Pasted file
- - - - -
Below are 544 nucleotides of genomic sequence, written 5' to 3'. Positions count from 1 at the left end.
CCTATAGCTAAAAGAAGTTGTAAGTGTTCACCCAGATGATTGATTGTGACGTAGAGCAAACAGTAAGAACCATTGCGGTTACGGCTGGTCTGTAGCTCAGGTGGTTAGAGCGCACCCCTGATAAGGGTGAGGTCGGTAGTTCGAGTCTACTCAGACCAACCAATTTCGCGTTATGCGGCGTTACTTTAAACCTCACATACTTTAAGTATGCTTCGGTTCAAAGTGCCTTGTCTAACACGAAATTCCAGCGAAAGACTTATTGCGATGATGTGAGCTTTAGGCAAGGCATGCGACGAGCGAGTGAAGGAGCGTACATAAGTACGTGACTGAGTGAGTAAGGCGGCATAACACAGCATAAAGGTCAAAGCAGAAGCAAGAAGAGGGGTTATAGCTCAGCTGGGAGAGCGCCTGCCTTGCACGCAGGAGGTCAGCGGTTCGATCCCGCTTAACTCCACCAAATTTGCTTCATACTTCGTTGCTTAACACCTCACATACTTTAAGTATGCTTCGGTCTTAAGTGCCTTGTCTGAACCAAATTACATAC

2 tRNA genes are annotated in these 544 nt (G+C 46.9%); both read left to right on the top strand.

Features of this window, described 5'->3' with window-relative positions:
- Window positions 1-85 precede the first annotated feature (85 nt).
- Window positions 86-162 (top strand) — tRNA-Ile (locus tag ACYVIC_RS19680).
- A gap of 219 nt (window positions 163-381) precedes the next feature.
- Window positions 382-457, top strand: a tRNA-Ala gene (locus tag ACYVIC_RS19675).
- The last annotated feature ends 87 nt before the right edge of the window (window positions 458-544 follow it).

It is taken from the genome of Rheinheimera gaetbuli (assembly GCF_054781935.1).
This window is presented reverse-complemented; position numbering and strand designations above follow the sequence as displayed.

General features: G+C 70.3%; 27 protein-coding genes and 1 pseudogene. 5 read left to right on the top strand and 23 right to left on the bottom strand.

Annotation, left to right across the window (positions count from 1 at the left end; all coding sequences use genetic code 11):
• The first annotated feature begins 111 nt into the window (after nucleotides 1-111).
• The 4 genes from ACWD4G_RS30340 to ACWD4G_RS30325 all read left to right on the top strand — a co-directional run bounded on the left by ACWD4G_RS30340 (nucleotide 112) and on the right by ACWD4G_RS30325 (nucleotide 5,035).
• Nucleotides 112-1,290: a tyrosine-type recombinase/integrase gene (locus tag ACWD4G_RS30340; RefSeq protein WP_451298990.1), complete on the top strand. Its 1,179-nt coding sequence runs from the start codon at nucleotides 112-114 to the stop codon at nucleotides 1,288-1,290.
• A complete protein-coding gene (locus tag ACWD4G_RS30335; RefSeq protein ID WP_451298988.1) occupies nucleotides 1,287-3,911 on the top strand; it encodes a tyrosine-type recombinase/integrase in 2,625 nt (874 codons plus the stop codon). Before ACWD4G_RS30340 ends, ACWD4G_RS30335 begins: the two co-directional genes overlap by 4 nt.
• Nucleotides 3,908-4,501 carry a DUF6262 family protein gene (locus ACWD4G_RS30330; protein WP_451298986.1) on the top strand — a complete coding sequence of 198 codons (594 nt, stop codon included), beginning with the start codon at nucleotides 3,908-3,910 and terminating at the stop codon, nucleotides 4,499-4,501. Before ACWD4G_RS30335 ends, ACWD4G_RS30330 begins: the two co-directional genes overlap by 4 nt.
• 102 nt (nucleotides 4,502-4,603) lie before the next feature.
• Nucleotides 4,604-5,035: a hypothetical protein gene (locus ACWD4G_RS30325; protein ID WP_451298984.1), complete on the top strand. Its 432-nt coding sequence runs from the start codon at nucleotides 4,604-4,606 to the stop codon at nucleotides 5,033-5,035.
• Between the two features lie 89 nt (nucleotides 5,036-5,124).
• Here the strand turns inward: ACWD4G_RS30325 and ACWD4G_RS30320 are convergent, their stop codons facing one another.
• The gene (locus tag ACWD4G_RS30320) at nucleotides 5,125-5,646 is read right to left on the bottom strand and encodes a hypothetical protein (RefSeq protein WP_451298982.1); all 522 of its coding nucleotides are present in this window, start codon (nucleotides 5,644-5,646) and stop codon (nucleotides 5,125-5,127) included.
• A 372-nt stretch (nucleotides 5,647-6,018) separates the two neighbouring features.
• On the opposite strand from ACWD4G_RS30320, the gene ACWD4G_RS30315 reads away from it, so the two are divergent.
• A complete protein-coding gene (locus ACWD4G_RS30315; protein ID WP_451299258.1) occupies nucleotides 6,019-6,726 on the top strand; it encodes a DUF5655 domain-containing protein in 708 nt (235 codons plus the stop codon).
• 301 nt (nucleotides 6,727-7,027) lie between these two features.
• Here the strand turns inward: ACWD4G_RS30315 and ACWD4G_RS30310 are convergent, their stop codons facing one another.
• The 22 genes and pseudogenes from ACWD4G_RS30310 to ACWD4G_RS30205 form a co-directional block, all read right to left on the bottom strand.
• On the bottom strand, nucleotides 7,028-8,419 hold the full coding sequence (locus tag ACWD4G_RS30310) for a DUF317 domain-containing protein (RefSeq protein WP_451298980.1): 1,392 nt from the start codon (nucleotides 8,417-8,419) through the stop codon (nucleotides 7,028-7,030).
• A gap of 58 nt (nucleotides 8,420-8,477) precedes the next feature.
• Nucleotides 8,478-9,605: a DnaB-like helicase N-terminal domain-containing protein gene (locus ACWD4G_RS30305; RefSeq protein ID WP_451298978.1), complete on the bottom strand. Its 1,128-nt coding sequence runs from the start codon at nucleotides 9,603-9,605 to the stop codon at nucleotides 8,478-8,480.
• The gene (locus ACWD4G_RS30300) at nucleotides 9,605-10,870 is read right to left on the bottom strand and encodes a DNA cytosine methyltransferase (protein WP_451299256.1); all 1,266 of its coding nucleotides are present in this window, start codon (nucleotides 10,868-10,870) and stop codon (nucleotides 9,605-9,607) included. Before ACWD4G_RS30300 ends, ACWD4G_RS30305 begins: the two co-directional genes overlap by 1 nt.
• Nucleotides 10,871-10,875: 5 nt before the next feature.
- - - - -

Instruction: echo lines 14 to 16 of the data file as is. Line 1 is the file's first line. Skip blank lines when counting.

• The first annotated feature begins 111 nt into the window (after nucleotides 1-111).
• The 4 genes from ACWD4G_RS30340 to ACWD4G_RS30325 all read left to right on the top strand — a co-directional run bounded on the left by ACWD4G_RS30340 (nucleotide 112) and on the right by ACWD4G_RS30325 (nucleotide 5,035).
• Nucleotides 112-1,290: a tyrosine-type recombinase/integrase gene (locus tag ACWD4G_RS30340; RefSeq protein WP_451298990.1), complete on the top strand. Its 1,179-nt coding sequence runs from the start codon at nucleotides 112-114 to the stop codon at nucleotides 1,288-1,290.